tracing salmonella and other bacterial infections in humans to CAFO facilities through bacterial-strain analysis (Fey 2000; Swartz 2002; Gupta 2003; Chapin 2005; Ramehandi 2005). Another method of direct transmission is from the contamination of food. According to the National Antimicrobial Resistance Monitoring System, “eighty percent of the meat randomly tested...shows traces of antibiotic-resistant bacteria” (Antibiotic Resistance, 108). Some of the pathogens include MRSA, Salmonella, and E. Coli. Although the contamination can be minimized by using proper handling and cooking techniques, food remains a major source of bacterial infections. Bacteria are also passed indirectly through genetic material. As Admiral Khan, Director of the Center for Disease Control, explains, “specific genetic material within a bacteria of animals can move into bacteria of humans” (Antibiotic Resistance, 256). Even if it is not exactly the same bacteria being transferred, the “resistant pattern moves into humans and then can cause human resistant bacteria” (Antibiotic Resistance, 257). Workers and other people who come into close contact with the facilities are at risk for this type of transmission. Antibiotic medications have saved countless lives and have been hailed as wonder drugs because of their abilities to treat infections that once ravaged human populations. However, it is becoming increasingly difficult to develop new antibacterial agents. As seen in Figure 1, there has been a drastic decrease in the amount of new medicine since the 1980s. Dr. Arjun Srinivasan, associate director at the Centers for Disease Control and Prevention, attributes the decrease to a variety of factors, such as the complexity of creating new agents, the lack of incentive for pharmaceutical 30

companies to invest in antibiotics, and the time and research necessary to put new drugs on the public market. Dr. Srinivasan claims the first antibiotics created were the “lowhanging fruit,” of medicine (PBS 2013). Coupled with the economic “reality that many of the drug companies left this [antibiotic] market because of financial realities,” the creation of antibiotic agents has come to a screeching halt (PBS 2013). Dr. Carl F. Nathan, chairman of the department of microbiology and immunology at Weill Cornell Medical College, shares a similar view about the financial obstacles in the pharmaceutical industry. As opposed to heart or cholesterol medicine, antibiotics are needed for short-term use and have a short commercial life, because bacteria are constantly developing resistance. In 2014, the amount of monetary investment required to create new agents overshadows the potential profit of antibiotic medications. Although there have been some efforts on the part of GlaxoSmithKline and the Bill and Melinda Gates Foundation to create open-source labs to encourage collaboration among scientists and government officials, the industry does not view the creation of new antibiotic medications as a priority. “Contagion,” an American movie released in 2011, follows the lives of people on the front lines of an epidemic. Although the plot and characters are dramatized, the thriller exposes the vulnerabilities of the globalized world. In 2014, people are able to travel through several different time zones in a matter of hours. One of the main characters in the film carries a deadly pathogen from Beijing to New York and instigates an epidemic in the United States. Epidemiologists scramble to identify the virus and quarantine the patients, but it quickly becomes impossible to identify everyone who may have been contaminated by patients. Admiral Khan, in his 31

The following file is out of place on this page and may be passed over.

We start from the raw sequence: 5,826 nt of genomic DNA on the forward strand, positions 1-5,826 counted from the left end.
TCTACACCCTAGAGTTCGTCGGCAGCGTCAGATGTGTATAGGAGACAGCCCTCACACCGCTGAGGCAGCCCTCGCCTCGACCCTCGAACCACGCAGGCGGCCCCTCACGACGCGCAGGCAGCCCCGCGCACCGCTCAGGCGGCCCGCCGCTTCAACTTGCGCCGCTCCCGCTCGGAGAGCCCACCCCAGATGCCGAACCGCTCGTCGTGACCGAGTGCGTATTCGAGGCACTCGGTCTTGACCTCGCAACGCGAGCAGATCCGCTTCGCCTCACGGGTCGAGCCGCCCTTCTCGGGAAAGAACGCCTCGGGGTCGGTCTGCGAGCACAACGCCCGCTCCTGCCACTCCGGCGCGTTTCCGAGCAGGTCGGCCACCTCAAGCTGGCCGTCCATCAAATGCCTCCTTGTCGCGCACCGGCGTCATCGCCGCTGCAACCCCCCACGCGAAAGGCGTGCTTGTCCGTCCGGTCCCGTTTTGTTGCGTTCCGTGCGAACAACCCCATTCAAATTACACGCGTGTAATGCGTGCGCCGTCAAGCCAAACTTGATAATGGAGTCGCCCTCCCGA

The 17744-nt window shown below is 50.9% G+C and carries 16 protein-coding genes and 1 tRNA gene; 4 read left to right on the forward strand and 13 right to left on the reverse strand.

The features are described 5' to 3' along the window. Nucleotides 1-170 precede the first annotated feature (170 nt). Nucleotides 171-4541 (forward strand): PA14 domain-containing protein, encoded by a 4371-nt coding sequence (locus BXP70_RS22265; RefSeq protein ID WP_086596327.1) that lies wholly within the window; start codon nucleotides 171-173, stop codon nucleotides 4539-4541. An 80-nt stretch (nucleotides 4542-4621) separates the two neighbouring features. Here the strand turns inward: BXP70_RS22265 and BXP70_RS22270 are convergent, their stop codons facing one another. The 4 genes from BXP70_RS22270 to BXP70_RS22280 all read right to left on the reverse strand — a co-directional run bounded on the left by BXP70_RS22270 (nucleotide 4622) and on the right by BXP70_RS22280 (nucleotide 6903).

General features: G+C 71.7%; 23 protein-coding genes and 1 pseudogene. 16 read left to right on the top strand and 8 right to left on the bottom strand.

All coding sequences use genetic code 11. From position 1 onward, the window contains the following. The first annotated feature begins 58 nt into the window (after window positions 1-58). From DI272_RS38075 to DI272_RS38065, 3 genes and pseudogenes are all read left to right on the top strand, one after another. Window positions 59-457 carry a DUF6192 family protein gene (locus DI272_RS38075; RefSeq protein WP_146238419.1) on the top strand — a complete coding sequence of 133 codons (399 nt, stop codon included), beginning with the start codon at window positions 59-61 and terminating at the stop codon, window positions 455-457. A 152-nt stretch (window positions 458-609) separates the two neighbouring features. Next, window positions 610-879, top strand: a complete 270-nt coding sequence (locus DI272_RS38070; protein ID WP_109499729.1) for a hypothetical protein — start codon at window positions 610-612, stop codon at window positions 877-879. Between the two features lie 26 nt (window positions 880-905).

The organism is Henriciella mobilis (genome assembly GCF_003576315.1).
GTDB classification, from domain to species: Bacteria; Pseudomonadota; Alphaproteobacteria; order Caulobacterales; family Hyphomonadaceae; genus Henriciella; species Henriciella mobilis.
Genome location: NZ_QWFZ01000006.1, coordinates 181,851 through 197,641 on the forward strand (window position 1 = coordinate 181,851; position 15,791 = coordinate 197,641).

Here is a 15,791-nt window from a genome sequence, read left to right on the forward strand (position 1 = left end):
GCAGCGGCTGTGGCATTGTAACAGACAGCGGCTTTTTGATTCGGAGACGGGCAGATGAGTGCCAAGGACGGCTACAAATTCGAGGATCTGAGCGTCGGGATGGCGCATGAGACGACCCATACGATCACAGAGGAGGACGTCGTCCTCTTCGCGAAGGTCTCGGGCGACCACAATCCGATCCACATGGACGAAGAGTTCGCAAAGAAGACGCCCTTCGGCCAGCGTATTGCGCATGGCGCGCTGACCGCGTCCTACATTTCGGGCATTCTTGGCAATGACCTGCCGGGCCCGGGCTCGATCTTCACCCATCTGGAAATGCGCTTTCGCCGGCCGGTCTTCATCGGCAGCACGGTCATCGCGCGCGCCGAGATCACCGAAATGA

Congressional hearing, is cognizant of the same issue because he claims the “moment you get a resistant bacteria from animals that makes its way into the human population, there is a different set of drivers for maintaining it in humans that makes it impossible to shut it down” (Antibiotic Resistance, 261). A recent and striking real life instance of this issue occurred in 2011 at the National Institute of Health’s Clinical Center. In the Intensive Care Unit, a strain of antibiotic resistant Klebsiella pneumoniae killed seven patients and colonized at least 19 others. The pathogen showed extreme resistance even when a contaminated ventilator was “cleaned three times with two different disinfectants” (New England Journal 2012). Furthermore, microbiologists were not able to identify patients who were infected due to lack of real-time technology. Klebsiella produces “silent carriers,” which means people who are contaminated may not exhibit any symptoms but still have the capacity to transmit the disease. The outbreak exposed the inefficiencies of the current system of quarantine and disinfection in one of the most equipped places in the United States to combat infectious pathogens. While one wants to avoid an alarmist perspective, it is crucial to understand the risks associated with antibiotic resistance and recognize the possibility of an epidemic stemming from a resistant pathogen. Risks to Humans through Environment CAFOs are not closed-loop systems. Although there are efforts to contain or regulate waste created in facilities, it is difficult because of the sheer amount of matter that is produced by the non-human animals. CAFOs are the “number one polluter of American waterways” (Donohoe 2011). Each year, 1.4 billion tons of waste is produced from CAFOs, which is 130 times more than annual human waste production (Donohoe 32